The constellation Ursa Major.
- The International Astronomical Union (IAU) met for the first time in 1922. They picked the 88 constellations which we use today.
- In 1930, the IAU set the boundaries for each constellation so that any object in the sky is within one of these 88 constellations.
- The brightest constellation is the Southern Cross (Crux).
- The constellation with the most stars is the Water Snake (Hydra).
- The names of the major constellations are:
- Andromeda - Princess of Ethiopia or the Chained Lady
- Cassiopeia - Queen of Ethiopia or Andromeda's Mother
- Cephus - King of Ethiopia or Andromeda's Father
- Cetus - The Sea Monster
- Corona Borealis - The Northern Crown
- Draco - The Dragon
- Eridanus - The River
- Hercules - Hercules (from mythology)
- Lyra - The Lyre
- Perseus - The Hero
- Asterisms are smaller star patterns inside a constellation. Here is a list of asterisms, the constellation where they are found, and the translation of the name:
- The Big Dipper - Ursa Major - The Greater Bear
- The Little Dipper - Ursa Minor - The Lesser Bear
- The Pleiades - Taurus - The Bull
- The Northern Cross - Cygnus - The Swan
- Orion’s Belt - Orion - The Hunter
The definition of a constellation is a group of stars that create a pattern in the sky.
Facts About Constellations
An example of a constellation is Ursa Major.
- an apparent grouping of stars in the sky, traditionally named for some object, animal, or mythological being that its outline is thought to suggest
- the area of the sky assigned to such a grouping of stars: currently the sky is considered to have 88 constellations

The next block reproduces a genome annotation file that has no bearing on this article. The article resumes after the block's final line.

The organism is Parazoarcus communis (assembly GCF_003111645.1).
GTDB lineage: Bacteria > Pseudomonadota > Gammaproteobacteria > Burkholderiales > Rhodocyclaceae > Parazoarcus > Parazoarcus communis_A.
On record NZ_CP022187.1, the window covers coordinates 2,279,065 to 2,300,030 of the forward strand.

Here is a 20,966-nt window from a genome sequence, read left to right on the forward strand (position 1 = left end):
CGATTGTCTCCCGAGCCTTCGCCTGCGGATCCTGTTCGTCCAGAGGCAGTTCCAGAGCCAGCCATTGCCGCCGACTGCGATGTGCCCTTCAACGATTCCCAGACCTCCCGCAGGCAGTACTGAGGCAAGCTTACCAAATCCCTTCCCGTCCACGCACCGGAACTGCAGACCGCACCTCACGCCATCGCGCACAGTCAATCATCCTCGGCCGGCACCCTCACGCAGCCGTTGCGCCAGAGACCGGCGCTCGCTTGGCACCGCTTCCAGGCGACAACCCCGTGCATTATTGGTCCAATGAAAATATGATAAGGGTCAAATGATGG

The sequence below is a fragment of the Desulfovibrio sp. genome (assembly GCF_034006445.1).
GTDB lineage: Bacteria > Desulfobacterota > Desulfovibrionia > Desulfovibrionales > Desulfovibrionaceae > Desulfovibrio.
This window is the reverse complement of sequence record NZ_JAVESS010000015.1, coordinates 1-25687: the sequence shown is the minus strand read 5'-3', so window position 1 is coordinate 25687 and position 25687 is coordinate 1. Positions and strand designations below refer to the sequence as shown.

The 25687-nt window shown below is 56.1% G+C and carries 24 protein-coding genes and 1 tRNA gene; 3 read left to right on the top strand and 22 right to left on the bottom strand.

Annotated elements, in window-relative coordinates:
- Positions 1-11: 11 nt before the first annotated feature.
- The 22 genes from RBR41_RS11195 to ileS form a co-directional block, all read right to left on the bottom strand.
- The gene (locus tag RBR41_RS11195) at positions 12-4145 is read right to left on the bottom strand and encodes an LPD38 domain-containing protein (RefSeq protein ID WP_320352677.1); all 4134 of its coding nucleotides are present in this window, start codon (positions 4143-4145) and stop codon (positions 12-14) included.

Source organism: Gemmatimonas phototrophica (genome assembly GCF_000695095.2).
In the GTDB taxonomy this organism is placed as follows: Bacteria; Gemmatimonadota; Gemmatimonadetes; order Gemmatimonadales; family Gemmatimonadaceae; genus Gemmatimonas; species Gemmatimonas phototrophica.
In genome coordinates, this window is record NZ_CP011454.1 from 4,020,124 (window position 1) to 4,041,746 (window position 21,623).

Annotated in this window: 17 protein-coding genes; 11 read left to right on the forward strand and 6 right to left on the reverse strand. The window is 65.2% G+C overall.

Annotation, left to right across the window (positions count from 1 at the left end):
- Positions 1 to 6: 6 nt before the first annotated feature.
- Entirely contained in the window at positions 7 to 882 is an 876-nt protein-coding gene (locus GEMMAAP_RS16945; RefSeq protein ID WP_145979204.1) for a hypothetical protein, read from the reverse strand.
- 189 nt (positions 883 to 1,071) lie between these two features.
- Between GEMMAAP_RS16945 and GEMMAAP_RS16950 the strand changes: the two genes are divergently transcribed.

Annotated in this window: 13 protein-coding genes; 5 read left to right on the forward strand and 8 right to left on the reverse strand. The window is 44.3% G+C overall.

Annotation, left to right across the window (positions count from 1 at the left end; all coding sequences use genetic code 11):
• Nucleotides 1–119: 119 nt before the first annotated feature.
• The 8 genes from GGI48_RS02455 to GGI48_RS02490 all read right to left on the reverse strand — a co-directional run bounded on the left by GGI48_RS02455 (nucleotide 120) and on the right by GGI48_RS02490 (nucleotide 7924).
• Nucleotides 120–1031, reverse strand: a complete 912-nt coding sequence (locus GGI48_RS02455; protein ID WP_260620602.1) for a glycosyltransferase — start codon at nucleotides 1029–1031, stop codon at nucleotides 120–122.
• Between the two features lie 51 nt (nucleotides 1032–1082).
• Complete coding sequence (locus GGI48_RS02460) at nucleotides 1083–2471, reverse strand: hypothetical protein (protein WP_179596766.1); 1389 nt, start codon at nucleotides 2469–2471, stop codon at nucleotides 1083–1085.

- any cluster, gathering, or collection
- Astrol. the grouping of celestial bodies at any particular time, esp. at a person's birth
- Psychol. a group of related thoughts or feelings regarded as clustered about one central idea
Origin of constellationMiddle English constellacion ; from Old French ; from Late Latin constellatio ; from constellatus, set with stars ; from Classical Latin com-, with + past participle of stellare, to shine ; from stella, star
- Astronomy a. A grouping of stars on the celestial sphere perceived as a figure or design, especially one of the 88 recognized groups named after characters from classical Greek and Roman mythology as well as various common animals and objects.b. An area of the celestial sphere occupied by one of the 88 recognized constellations.
- The configuration of planets at the time of one's birth, regarded by astrologers as determining one's character or fate.
- A gathering or assemblage, especially of prominent persons or things: The symposium was attended by a constellation of artists and writers.
- A set or configuration, as of related items, properties, ideas, or individuals: a constellation of demands ranging from better food to improved health care; a constellation of feelings about the divorce.
Origin of constellationMiddle English constellacioun, from Old French constellation, from Late Latin c&omacron;nst&emacron;ll&amacron;ti&omacron;, c&omacron;nst&emacron;ll&amacron;ti&omacron;n- : Latin com-, com- + Latin st&emacron;lla, star; see ster-3 in Indo-European roots.
- An arbitrary formation of stars perceived as a figure or pattern.
- An image associated with a group of stars.
- (astronomy) Any of the 88 officially recognized regions of the sky, including all stars and celestial bodies in the region.
- (astrology) The configuration of planets at a given time (notably of birth), as used for determining a horoscope.
- (figuratively) A wide, seemingly unlimited assortment.
- A configuration or grouping.
From Middle English constellacioun, constillacioun, from Middle French constellation, from Latin constellātiō, from cōn (“with”) + stēlla (“star, astral body”).